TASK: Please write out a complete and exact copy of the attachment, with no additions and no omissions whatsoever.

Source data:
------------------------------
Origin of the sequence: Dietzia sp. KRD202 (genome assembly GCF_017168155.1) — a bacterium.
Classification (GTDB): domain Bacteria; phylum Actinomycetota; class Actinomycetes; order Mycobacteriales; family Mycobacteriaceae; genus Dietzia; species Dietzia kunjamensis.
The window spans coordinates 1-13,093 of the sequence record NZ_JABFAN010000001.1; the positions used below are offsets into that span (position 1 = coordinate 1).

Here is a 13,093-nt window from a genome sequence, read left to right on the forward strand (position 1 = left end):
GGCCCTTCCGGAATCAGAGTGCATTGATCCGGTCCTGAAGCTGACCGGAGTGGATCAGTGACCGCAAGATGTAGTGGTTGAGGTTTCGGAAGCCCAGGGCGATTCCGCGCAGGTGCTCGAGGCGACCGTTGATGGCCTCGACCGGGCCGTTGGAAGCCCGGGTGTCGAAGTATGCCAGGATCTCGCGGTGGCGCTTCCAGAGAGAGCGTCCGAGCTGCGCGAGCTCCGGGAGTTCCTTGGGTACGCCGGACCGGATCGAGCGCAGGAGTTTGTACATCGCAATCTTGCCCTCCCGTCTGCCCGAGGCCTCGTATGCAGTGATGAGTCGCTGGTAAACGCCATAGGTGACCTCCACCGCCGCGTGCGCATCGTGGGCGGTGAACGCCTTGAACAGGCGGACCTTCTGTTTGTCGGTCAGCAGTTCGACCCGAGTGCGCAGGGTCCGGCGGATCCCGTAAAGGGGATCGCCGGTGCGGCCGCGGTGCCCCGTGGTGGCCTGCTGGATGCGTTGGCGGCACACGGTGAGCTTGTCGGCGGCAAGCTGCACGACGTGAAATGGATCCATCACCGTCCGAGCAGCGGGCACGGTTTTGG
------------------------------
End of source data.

Origin of the sequence: Dietzia sp. KRD202 (genome assembly GCF_017168155.1) — a bacterium.
Classification (GTDB): domain Bacteria; phylum Actinomycetota; class Actinomycetes; order Mycobacteriales; family Mycobacteriaceae; genus Dietzia; species Dietzia kunjamensis.
The window spans coordinates 1-13,093 of the sequence record NZ_JABFAN010000001.1; the positions used below are offsets into that span (position 1 = coordinate 1).

Here is a 13,093-nt window from a genome sequence, read left to right on the forward strand (position 1 = left end):
GGCCCTTCCGGAATCAGAGTGCATTGATCCGGTCCTGAAGCTGACCGGAGTGGATCAGTGACCGCAAGATGTAGTGGTTGAGGTTTCGGAAGCCCAGGGCGATTCCGCGCAGGTGCTCGAGGCGACCGTTGATGGCCTCGACCGGGCCGTTGGAAGCCCGGGTGTCGAAGTATGCCAGGATCTCGCGGTGGCGCTTCCAGAGAGAGCGTCCGAGCTGCGCGAGCTCCGGGAGTTCCTTGGGTACGCCGGACCGGATCGAGCGCAGGAGTTTGTACATCGCAATCTTGCCCTCCCGTCTGCCCGAGGCCTCGTATGCAGTGATGAGTCGCTGGTAAACGCCATAGGTGACCTCCACCGCCGCGTGCGCATCGTGGGCGGTGAACGCCTTGAACAGGCGGACCTTCTGTTTGTCGGTCAGCAGTTCGACCCGAGTGCGCAGGGTCCGGCGGATCCCGTAAAGGGGATCGCCGGTGCGGCCGCGGTGCCCCGTGGTGGCCTGCTGGATGCGTTGGCGGCACACGGTGAGCTTGTCGGCGGCAAGCTGCACGACGTGAAATGGATCCATCACCGTCCGAGCAGCGGGCACGGTTTTGG